Canada: Federal Court Of Appeal Clarifies Canadian Law On Discrimination Based On Family Status

On May 2, 2014, the Federal Court of Appeal (FCA) rendered two decisions relating to discrimination based on family status. In so doing, the court clarified the scope of the prohibited ground of family status contained in the Canadian Human Rights Act, as well as the legal test for finding a prima facie case of discrimination on the same ground.

Although both cases turned on specific facts involving parents that had sought accommodations from their employers based on childcare needs, the common element of the legal criteria to be determined in such cases was set out in the case of Attorney General of Canada v. Fiona-Ann Johnstone and Canadian Human Rights Commission (Johnstone).1

Family status includes childcare obligations

The two cases were appeals from judgments denying judicial review of decisions rendered by the Canadian Human Rights Tribunal that had allowed complaints of family status discrimination. Although the FCA denied both cases on the issue of liability, in one of the two (Johnstone), the court allowed the appeal on the question of remedy. The FCA confirmed that family status includes certain childcare obligations of working parents, noting that, "Without reasonable accommodation for parents' childcare obligations, many parents will be impeded from fully participating in the work force so as to make for themselves the lives they are able and wish to have."

However, the court noted that the types of childcare needs contemplated by family status must be limited to those that have an "immutable or constructively immutable characteristic." In other words, family status does not include protection for personal family choices, such as participation in extra-curricular activities and other voluntary activities. Rather, the court specified that the types of childcare obligations within the scope of the Act are those that a parent cannot neglect without engaging his or her legal liability.

Based on this finding, the court moved to determine the proper legal test for finding a prima facie case of family status discrimination, or what a complainant must show to prove that he or she has a right to accommodation up to the point of undue hardship.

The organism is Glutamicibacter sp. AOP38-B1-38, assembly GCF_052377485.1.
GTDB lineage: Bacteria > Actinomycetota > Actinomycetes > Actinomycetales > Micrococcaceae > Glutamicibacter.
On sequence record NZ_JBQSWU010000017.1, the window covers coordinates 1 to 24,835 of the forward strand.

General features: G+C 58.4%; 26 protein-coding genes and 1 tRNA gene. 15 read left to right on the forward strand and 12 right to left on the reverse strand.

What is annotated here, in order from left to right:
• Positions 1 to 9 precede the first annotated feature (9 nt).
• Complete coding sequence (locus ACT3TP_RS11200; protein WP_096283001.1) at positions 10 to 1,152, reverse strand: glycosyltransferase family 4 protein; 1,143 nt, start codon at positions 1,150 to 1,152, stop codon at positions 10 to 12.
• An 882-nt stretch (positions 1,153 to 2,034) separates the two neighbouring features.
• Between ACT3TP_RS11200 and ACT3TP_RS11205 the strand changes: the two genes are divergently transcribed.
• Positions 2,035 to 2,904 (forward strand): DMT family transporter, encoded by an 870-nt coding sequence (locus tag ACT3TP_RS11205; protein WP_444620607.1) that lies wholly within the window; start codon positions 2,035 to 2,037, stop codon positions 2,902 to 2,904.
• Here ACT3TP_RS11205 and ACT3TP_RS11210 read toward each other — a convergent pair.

The new test for finding a prima facie case of discrimination based on family status

In rejecting the recent evolution of case law arising from human rights tribunals, the FCA developed a test that took into consideration recent appellate case law (such as the Campbell River decision) as well as a line of labour arbitration case law to develop a clear four-part test. To meet this test, an individual advancing a claim must show:

  • that a child is under his or her care and supervision;
  • that the childcare obligation at issue engages the individual's legal responsibility for that child, as opposed to a personal choice;
  • that he or she has made reasonable efforts to meet that childcare obligation through reasonable alternative solutions, and that no such alternative solution is reasonably accessible; and
  • that the impugned workplace rule interferes in a manner that is more than trivial or insubstantial with the fulfillment of the childcare obligation.

The court made it clear that the above test requires a complainant to show that reasonable efforts have been expended to meet childcare obligations within means available to the parent(s) and that neither the employee seeking an accommodation nor his or her spouse can meet the parents' enforceable childcare obligations while continuing to work. Moreover, a claimant must show that an available childcare service or alternative arrangement that would meet the childcare needs is not reasonably accessible. Finally, the FCA made it clear that for a parent/employee to trigger the employer's legal obligations, the workplace rule or working condition must interfere in a manner that is "more than trivial or insubstantial" with the fulfillment of the childcare obligation.

Implications for employers

Although the FCA's decisions were rendered pursuant to federal human rights law, courts and labour arbitrators across Canada are likely to pay close attention to the decisions' messages. While employers received a clear message that they may be required to assist their employees in reconciling work and childcare obligations in exceptional circumstances, the primary obligation to balance work and family rests with the parents, who must exhaust all reasonable alternatives prior to seeking a modification of their working conditions.

Footnote

1 [2014] FCA 110; see also Canadian National Railway Company v. Denise Seeley and Canadian Human Rights Commission [2014] FCA 111.

Norton Rose Fulbright Canada LLP

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